To search or not to search: that is the question
It feels like the world is divided into two types of web users; there are the people who like to search for what they are looking for and then there are the people who like to browse a site to see what they find.
But which is more popular and why?
I search, so it must be right…right?
When we talked about this in our team, I was certain that everybody would be just like me, a searcher.
Why wouldn’t you search? It allows you to type in exactly what you are looking for and is surely the quickest way to find the information.
For me, time is a premium and I need to be able to find what I’m looking for in the shortest time possible.
Then someone asked, ‘what if you don’t know what you’re looking for?’
Enter the browsers
Imagine my surprise when I discovered that not everybody searched like I did.
We had some browsers in the team. I was quickly reminded that I wouldn’t always know what I’m looking for which can cripple even the best search function.
Browsing would allow me to organically discover everything the website had to offer, and who knows, I may even uncover a hidden gem.
So, what does the research say?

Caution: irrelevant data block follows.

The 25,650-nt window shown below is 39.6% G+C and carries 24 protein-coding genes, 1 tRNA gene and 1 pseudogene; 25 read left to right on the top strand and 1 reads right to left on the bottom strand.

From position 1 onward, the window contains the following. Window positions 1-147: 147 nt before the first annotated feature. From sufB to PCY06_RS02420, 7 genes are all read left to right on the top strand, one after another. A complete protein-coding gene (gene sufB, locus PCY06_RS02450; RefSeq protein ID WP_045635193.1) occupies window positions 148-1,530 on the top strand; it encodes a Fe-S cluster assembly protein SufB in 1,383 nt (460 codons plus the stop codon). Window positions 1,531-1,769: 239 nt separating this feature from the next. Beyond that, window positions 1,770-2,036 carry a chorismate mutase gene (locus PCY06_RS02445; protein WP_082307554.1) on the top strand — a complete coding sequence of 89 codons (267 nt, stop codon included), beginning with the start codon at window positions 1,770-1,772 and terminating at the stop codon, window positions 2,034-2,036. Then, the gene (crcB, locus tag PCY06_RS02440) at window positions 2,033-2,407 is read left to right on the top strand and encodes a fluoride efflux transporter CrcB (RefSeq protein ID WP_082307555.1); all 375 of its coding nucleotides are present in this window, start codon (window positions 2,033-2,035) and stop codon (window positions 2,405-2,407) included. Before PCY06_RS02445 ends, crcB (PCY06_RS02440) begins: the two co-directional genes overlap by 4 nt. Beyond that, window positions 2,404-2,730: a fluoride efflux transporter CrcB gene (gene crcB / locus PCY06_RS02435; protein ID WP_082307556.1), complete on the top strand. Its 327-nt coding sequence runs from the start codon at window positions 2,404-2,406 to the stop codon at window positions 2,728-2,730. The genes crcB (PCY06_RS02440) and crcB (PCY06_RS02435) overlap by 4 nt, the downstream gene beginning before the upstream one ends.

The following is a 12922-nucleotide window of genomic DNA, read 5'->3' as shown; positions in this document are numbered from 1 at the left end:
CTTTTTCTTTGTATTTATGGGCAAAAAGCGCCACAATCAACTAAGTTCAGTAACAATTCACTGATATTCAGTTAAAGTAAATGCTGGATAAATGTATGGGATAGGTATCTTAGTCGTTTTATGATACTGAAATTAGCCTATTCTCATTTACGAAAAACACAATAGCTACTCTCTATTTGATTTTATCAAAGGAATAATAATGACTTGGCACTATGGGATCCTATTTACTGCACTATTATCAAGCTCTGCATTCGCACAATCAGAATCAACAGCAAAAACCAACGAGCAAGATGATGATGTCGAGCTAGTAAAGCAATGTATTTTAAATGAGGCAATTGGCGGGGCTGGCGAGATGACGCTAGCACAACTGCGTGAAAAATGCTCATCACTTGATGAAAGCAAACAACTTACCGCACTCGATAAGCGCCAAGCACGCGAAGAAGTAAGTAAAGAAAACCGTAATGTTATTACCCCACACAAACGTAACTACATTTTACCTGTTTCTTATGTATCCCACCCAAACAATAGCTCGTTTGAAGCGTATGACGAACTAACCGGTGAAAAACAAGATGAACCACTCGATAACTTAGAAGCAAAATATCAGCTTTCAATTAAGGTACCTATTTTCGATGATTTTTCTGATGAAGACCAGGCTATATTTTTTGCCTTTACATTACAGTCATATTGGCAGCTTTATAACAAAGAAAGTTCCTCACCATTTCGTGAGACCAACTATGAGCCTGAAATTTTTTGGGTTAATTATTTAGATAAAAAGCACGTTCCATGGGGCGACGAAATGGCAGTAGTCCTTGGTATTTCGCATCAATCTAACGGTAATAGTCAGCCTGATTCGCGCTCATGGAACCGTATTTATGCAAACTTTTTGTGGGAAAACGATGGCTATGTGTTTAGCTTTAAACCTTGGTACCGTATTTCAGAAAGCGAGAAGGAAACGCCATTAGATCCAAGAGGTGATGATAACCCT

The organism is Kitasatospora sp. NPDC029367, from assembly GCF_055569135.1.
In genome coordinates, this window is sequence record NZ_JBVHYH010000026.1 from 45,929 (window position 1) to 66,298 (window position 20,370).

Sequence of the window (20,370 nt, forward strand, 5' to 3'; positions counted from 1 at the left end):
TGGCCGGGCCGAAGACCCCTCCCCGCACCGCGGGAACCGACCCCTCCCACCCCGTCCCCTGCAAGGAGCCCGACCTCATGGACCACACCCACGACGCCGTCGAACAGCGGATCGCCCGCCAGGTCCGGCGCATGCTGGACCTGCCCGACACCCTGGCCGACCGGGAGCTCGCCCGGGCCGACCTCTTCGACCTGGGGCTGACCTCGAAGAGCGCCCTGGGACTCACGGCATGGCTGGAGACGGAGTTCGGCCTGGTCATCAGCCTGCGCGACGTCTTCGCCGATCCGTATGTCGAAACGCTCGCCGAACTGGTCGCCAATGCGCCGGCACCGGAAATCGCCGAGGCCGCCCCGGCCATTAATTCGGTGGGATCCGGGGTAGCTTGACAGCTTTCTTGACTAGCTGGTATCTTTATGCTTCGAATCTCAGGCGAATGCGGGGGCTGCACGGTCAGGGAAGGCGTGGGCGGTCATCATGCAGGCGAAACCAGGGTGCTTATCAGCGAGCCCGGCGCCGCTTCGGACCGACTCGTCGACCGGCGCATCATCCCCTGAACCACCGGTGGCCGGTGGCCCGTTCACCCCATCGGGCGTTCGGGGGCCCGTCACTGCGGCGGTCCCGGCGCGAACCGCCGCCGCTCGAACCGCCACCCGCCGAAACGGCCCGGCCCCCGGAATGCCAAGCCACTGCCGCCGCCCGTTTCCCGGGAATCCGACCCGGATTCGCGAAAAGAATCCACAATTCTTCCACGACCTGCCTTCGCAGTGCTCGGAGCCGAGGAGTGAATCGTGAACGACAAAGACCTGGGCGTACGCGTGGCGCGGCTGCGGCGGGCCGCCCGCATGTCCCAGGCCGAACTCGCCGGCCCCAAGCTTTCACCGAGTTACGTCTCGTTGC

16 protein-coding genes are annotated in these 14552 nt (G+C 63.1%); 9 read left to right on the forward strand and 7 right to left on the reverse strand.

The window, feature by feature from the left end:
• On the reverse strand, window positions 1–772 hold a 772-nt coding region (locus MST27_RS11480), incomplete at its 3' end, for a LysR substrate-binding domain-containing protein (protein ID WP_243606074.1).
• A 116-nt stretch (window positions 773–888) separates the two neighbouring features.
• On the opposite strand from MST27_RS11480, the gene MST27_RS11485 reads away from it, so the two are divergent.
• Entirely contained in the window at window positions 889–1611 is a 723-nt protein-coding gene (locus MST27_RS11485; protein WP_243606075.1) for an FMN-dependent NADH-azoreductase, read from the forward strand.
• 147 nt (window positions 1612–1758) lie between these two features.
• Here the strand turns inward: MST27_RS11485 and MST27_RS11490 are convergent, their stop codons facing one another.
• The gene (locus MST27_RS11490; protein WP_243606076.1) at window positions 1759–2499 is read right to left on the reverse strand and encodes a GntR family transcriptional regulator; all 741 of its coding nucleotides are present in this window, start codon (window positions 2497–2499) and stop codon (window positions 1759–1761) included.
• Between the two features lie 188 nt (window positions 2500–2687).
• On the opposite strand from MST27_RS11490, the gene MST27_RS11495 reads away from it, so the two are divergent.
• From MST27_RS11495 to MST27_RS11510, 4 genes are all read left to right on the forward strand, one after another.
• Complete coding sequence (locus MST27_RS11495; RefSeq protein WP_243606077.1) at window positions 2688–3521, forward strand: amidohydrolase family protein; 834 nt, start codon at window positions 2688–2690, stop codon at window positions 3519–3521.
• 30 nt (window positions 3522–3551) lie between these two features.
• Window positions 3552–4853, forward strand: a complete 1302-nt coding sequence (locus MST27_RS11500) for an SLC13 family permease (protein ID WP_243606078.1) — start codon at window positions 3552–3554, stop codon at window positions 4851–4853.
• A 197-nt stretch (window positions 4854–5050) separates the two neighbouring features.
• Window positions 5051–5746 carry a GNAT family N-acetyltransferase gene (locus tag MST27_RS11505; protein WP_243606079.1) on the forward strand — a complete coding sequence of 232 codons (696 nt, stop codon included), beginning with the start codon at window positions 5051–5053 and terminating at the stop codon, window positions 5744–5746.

The surprising truth is that each of us will use a combination of search and browsing depending on the situation, and our gender may play a role too.
Research has found that:
- People who use the search box know specifically what they are looking for
- People who navigate explore more related content
- But, conversion rates are typically higher for searchers because they are more likely in the late stage of buying and have already gathered their information (probably from browsing)
- Women are more likely to navigate; men are more likely to search
- People are more likely to search when using their mobiles
- Search is the user’s escape when they are stuck in navigation
- Approximately 50% of visitors to a homepage go straight to the search function
What does this tell us?
Whether you identify as a searcher or a browser, the truth is we all do a combination of both. Rather than being two separate features, the search function and navigation support each other by offering what the other is lacking.
For this reason, the best websites for user experience are designed with both the search function and navigation in mind to accommodate both types of users.
When these features work together, they create an intuitive and functional website that will have users coming back for more.